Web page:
(d) Notwithstanding anything in paragraph (c) to the contrary:
1. A “termination” with respect to a right or interest in property does not occur when the right or interest terminates by the terms of the governing instrument unless the termination is determined by reference to the death of the decedent and the court finds that a principal purpose for the terms of the instrument relating to the termination was avoidance of the elective share.
2. A distribution from a trust is not subject to this subsection if the distribution is required by the terms of the governing instrument unless the event triggering the distribution is determined by reference to the death of the decedent and the court finds that a principal purpose of the terms of the governing instrument relating to the distribution is avoidance of the elective share.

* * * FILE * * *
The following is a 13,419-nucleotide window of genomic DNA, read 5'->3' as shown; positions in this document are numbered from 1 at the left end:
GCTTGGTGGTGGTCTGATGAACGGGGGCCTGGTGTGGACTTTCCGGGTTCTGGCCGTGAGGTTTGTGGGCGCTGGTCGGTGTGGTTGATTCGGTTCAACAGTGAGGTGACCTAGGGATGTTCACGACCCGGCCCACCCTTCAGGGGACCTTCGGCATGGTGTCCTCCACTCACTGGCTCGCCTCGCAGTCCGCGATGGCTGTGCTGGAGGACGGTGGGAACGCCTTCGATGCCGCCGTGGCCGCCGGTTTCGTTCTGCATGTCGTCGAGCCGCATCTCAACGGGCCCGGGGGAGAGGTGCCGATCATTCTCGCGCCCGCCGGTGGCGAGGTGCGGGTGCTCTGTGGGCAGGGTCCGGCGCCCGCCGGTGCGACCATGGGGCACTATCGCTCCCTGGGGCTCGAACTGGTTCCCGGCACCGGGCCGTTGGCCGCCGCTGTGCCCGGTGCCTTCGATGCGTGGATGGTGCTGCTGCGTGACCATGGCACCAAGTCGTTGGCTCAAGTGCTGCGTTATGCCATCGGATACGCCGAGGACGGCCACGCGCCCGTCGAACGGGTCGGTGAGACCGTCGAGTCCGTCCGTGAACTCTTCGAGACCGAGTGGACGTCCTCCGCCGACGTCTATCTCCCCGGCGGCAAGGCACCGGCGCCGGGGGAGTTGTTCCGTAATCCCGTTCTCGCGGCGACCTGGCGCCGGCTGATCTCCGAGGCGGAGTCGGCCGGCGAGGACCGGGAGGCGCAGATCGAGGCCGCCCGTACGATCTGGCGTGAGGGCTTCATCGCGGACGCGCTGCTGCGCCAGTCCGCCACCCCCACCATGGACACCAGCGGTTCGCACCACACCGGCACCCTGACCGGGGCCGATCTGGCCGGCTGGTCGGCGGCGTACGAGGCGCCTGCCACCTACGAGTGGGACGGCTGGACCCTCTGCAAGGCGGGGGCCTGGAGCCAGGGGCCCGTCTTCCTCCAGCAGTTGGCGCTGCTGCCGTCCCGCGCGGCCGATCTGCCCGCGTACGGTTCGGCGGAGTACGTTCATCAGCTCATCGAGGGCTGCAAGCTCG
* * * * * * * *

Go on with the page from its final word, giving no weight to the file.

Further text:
(10) Property transferred in satisfaction of the elective share.